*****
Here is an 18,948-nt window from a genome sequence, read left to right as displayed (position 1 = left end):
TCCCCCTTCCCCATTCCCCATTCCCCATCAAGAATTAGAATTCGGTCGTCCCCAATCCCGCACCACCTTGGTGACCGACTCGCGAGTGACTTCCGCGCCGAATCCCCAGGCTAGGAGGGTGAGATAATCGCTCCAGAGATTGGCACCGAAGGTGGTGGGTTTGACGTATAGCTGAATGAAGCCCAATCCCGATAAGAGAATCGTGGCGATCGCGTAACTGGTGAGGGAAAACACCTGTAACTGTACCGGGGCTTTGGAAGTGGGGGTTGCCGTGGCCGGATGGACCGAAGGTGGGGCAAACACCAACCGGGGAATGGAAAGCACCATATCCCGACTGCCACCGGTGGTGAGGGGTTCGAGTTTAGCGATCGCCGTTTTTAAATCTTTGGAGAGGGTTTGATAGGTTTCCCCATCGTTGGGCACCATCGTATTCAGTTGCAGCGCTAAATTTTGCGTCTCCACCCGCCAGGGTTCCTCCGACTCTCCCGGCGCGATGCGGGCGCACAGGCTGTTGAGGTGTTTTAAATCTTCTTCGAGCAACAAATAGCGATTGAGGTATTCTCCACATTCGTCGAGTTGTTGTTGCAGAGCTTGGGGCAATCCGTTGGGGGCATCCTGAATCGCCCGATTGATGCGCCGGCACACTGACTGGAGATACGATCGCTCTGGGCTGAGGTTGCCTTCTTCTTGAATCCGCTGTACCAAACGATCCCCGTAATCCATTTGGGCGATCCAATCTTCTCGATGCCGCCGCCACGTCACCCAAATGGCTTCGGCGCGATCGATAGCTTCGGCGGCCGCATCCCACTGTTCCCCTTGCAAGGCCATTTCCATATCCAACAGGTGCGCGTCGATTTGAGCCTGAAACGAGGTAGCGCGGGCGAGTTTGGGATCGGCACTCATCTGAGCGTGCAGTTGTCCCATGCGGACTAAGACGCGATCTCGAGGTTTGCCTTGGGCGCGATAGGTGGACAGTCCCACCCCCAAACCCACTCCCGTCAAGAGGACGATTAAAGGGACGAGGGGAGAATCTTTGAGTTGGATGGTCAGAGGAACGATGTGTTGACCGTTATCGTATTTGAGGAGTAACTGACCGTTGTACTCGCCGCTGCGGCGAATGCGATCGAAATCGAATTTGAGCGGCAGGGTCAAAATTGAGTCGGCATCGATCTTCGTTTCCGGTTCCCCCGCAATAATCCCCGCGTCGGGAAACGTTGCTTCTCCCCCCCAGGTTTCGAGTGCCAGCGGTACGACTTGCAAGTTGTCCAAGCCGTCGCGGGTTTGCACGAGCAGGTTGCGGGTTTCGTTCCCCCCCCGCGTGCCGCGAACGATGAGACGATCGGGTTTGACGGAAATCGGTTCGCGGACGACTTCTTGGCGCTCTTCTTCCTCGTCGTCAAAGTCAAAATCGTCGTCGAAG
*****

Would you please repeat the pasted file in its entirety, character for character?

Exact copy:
Here is an 18,948-nt window from a genome sequence, read left to right as displayed (position 1 = left end):
TCCCCCTTCCCCATTCCCCATTCCCCATCAAGAATTAGAATTCGGTCGTCCCCAATCCCGCACCACCTTGGTGACCGACTCGCGAGTGACTTCCGCGCCGAATCCCCAGGCTAGGAGGGTGAGATAATCGCTCCAGAGATTGGCACCGAAGGTGGTGGGTTTGACGTATAGCTGAATGAAGCCCAATCCCGATAAGAGAATCGTGGCGATCGCGTAACTGGTGAGGGAAAACACCTGTAACTGTACCGGGGCTTTGGAAGTGGGGGTTGCCGTGGCCGGATGGACCGAAGGTGGGGCAAACACCAACCGGGGAATGGAAAGCACCATATCCCGACTGCCACCGGTGGTGAGGGGTTCGAGTTTAGCGATCGCCGTTTTTAAATCTTTGGAGAGGGTTTGATAGGTTTCCCCATCGTTGGGCACCATCGTATTCAGTTGCAGCGCTAAATTTTGCGTCTCCACCCGCCAGGGTTCCTCCGACTCTCCCGGCGCGATGCGGGCGCACAGGCTGTTGAGGTGTTTTAAATCTTCTTCGAGCAACAAATAGCGATTGAGGTATTCTCCACATTCGTCGAGTTGTTGTTGCAGAGCTTGGGGCAATCCGTTGGGGGCATCCTGAATCGCCCGATTGATGCGCCGGCACACTGACTGGAGATACGATCGCTCTGGGCTGAGGTTGCCTTCTTCTTGAATCCGCTGTACCAAACGATCCCCGTAATCCATTTGGGCGATCCAATCTTCTCGATGCCGCCGCCACGTCACCCAAATGGCTTCGGCGCGATCGATAGCTTCGGCGGCCGCATCCCACTGTTCCCCTTGCAAGGCCATTTCCATATCCAACAGGTGCGCGTCGATTTGAGCCTGAAACGAGGTAGCGCGGGCGAGTTTGGGATCGGCACTCATCTGAGCGTGCAGTTGTCCCATGCGGACTAAGACGCGATCTCGAGGTTTGCCTTGGGCGCGATAGGTGGACAGTCCCACCCCCAAACCCACTCCCGTCAAGAGGACGATTAAAGGGACGAGGGGAGAATCTTTGAGTTGGATGGTCAGAGGAACGATGTGTTGACCGTTATCGTATTTGAGGAGTAACTGACCGTTGTACTCGCCGCTGCGGCGAATGCGATCGAAATCGAATTTGAGCGGCAGGGTCAAAATTGAGTCGGCATCGATCTTCGTTTCCGGTTCCCCCGCAATAATCCCCGCGTCGGGAAACGTTGCTTCTCCCCCCCAGGTTTCGAGTGCCAGCGGTACGACTTGCAAGTTGTCCAAGCCGTCGCGGGTTTGCACGAGCAGGTTGCGGGTTTCGTTCCCCCCCCGCGTGCCGCGAACGATGAGACGATCGGGTTTGACGGAAATCGGTTCGCGGACGACTTCTTGGCGCTCTTCTTCCTCGTCGTCAAAGTCAAAATCGTCGTCGAAG